A policy headed for disaster

By Poorva Singal | Sept. 16, 2006, midnight | In Op/Ed »

After last spring's test administration of the High School Assessments (HSA) for Algebra, Biology, Government and English, the U.S. Department of Education made the decision to allow Advanced Placement tests to be used as a substitute for the HSA so students would not have to be burdened with so much test taking for graduation. One flaw, however, mars the plan: students do not find out the results of their AP exams until after they would typically take the HSA in May.


Hezbollah needs to go

By Pia Nargundkar | Aug. 10, 2006, midnight | In Op/Ed »

While most Americans are lounging the summer heat away, going to baseball games and taking dives in the neighborhood pool, 6,000 miles away a conflict rages on in the Middle East. For the past three weeks, Israel and the militant Shiite group, Hezbollah, in southern Lebanon, have been engaged in fierce fighting. The daily headlines are grim: scores of innocent children killed in Lebanon, barrages of rocket fire raining on Israel. Hundreds of both Israeli and Lebanese civilians have been killed or wounded in the conflict, as well as four UN observers and a handful of foreign nationals. The United States needs to take a more active approach if we want to disarm a malicious terrorist organization and stop the horrific murder of Lebanese civilians.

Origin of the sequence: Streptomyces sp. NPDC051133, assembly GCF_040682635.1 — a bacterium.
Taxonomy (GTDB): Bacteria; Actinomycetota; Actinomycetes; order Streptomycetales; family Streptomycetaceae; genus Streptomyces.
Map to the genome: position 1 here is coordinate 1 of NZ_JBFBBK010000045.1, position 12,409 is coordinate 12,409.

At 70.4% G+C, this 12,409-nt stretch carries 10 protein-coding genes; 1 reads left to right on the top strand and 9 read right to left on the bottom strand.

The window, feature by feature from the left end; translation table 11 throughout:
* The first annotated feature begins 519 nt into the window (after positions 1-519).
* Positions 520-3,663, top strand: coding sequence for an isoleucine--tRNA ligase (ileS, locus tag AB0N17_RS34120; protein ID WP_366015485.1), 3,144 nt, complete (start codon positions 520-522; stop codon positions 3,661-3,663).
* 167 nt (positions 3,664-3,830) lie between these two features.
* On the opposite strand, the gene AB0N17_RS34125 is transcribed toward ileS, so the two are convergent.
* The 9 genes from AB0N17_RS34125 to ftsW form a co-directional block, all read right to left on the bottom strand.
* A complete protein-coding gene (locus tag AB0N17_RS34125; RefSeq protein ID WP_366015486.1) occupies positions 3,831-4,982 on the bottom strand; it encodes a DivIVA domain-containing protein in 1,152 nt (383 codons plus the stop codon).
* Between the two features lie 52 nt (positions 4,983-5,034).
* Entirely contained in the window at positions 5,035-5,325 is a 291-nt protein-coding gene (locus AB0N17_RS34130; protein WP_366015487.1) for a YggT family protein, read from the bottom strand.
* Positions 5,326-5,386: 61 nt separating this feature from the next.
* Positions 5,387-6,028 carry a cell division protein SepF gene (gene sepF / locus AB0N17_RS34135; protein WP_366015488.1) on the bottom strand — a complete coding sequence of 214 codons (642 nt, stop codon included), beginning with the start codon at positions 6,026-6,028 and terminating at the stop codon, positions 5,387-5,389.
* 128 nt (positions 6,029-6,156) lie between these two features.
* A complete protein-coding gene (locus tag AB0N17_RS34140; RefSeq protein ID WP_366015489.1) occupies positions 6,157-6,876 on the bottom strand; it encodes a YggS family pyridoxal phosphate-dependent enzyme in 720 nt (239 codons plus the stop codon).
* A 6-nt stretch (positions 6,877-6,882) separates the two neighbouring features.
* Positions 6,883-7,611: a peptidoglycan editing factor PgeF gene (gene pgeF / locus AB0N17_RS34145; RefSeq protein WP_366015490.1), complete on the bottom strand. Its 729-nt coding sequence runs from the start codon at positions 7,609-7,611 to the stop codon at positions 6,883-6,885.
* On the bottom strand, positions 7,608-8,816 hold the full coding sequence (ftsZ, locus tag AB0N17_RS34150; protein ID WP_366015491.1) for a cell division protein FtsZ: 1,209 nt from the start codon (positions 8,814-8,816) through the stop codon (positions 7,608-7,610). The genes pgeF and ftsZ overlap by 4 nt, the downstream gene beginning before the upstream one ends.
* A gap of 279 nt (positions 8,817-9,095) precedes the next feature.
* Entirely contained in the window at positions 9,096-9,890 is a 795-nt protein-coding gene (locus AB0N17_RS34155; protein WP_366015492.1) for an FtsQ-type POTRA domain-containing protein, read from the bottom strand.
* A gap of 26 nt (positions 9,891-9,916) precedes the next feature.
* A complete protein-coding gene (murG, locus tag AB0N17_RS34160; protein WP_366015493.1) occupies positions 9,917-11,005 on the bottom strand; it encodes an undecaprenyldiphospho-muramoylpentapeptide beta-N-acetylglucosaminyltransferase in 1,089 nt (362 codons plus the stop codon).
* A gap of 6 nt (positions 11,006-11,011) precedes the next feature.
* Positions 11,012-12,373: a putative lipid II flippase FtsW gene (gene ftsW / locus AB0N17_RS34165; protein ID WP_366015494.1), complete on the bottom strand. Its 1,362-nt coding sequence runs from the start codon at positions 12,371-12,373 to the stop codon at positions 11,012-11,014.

The questions presented by the Padilla case

By Natasha Prados | April 19, 2006, midnight | In Op/Ed »

The Supreme Court opted on April 3 not to review the federal government's powers to detain U.S. citizens as enemy combatants, according to The Washington Post.


Teacher pensions: Solution still pending

By Isaac Arnsdorf | April 6, 2006, midnight | In Op/Ed »

For a state that prides itself on its schools, Maryland's pension plan is an embarrassment and an obstacle to attracting and retaining quality teachers. Maryland's teacher pension plan ranks 51st in the nation - dead last. Retired Maryland school employees receive just 38 percent of their peak salary, half as much as in neighboring Pennsylvania, according to the Maryland State Teachers Association (MSTA).